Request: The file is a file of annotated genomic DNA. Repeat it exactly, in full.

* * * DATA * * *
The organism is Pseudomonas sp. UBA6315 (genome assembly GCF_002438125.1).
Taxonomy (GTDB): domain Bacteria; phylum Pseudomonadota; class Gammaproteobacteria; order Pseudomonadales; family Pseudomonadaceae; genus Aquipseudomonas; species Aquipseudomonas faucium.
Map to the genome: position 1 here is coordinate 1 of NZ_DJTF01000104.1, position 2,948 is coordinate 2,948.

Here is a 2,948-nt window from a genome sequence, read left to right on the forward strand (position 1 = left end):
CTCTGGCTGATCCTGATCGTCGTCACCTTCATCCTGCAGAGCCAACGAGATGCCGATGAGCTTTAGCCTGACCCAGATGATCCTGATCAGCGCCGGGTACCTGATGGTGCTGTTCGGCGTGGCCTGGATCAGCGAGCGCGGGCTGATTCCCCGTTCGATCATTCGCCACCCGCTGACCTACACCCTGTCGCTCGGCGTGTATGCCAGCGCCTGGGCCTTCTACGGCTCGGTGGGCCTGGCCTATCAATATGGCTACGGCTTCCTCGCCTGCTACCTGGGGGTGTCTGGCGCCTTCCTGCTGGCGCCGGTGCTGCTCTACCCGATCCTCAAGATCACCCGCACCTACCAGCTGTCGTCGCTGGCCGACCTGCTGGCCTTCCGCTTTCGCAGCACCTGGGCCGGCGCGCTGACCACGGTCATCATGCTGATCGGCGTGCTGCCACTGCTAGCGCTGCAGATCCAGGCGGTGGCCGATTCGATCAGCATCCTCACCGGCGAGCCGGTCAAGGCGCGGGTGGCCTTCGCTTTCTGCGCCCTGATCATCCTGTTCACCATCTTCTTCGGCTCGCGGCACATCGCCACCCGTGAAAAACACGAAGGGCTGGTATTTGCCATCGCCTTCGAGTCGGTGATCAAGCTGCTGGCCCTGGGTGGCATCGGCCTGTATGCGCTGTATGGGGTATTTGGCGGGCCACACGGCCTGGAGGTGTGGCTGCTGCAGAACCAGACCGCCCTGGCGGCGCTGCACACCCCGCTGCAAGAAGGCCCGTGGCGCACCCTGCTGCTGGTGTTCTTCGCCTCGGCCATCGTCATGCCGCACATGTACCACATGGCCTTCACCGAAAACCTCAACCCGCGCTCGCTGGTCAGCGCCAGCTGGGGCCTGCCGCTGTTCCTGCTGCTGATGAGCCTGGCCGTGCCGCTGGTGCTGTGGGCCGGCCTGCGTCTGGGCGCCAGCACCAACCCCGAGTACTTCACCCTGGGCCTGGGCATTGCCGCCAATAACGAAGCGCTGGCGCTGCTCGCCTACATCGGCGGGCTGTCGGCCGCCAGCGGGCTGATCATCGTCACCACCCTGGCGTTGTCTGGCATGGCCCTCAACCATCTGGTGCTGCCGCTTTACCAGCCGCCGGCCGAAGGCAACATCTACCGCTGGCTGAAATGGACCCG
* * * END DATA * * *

The organism is Pseudomonas sp. UBA6315 (genome assembly GCF_002438125.1).
Taxonomy (GTDB): domain Bacteria; phylum Pseudomonadota; class Gammaproteobacteria; order Pseudomonadales; family Pseudomonadaceae; genus Aquipseudomonas; species Aquipseudomonas faucium.
Map to the genome: position 1 here is coordinate 1 of NZ_DJTF01000104.1, position 2,948 is coordinate 2,948.

Here is a 2,948-nt window from a genome sequence, read left to right on the forward strand (position 1 = left end):
CTCTGGCTGATCCTGATCGTCGTCACCTTCATCCTGCAGAGCCAACGAGATGCCGATGAGCTTTAGCCTGACCCAGATGATCCTGATCAGCGCCGGGTACCTGATGGTGCTGTTCGGCGTGGCCTGGATCAGCGAGCGCGGGCTGATTCCCCGTTCGATCATTCGCCACCCGCTGACCTACACCCTGTCGCTCGGCGTGTATGCCAGCGCCTGGGCCTTCTACGGCTCGGTGGGCCTGGCCTATCAATATGGCTACGGCTTCCTCGCCTGCTACCTGGGGGTGTCTGGCGCCTTCCTGCTGGCGCCGGTGCTGCTCTACCCGATCCTCAAGATCACCCGCACCTACCAGCTGTCGTCGCTGGCCGACCTGCTGGCCTTCCGCTTTCGCAGCACCTGGGCCGGCGCGCTGACCACGGTCATCATGCTGATCGGCGTGCTGCCACTGCTAGCGCTGCAGATCCAGGCGGTGGCCGATTCGATCAGCATCCTCACCGGCGAGCCGGTCAAGGCGCGGGTGGCCTTCGCTTTCTGCGCCCTGATCATCCTGTTCACCATCTTCTTCGGCTCGCGGCACATCGCCACCCGTGAAAAACACGAAGGGCTGGTATTTGCCATCGCCTTCGAGTCGGTGATCAAGCTGCTGGCCCTGGGTGGCATCGGCCTGTATGCGCTGTATGGGGTATTTGGCGGGCCACACGGCCTGGAGGTGTGGCTGCTGCAGAACCAGACCGCCCTGGCGGCGCTGCACACCCCGCTGCAAGAAGGCCCGTGGCGCACCCTGCTGCTGGTGTTCTTCGCCTCGGCCATCGTCATGCCGCACATGTACCACATGGCCTTCACCGAAAACCTCAACCCGCGCTCGCTGGTCAGCGCCAGCTGGGGCCTGCCGCTGTTCCTGCTGCTGATGAGCCTGGCCGTGCCGCTGGTGCTGTGGGCCGGCCTGCGTCTGGGCGCCAGCACCAACCCCGAGTACTTCACCCTGGGCCTGGGCATTGCCGCCAATAACGAAGCGCTGGCGCTGCTCGCCTACATCGGCGGGCTGTCGGCCGCCAGCGGGCTGATCATCGTCACCACCCTGGCGTTGTCTGGCATGGCCCTCAACCATCTGGTGCTGCCGCTTTACCAGCCGCCGGCCGAAGGCAACATCTACCGCTGGCTGAAATGGACCCG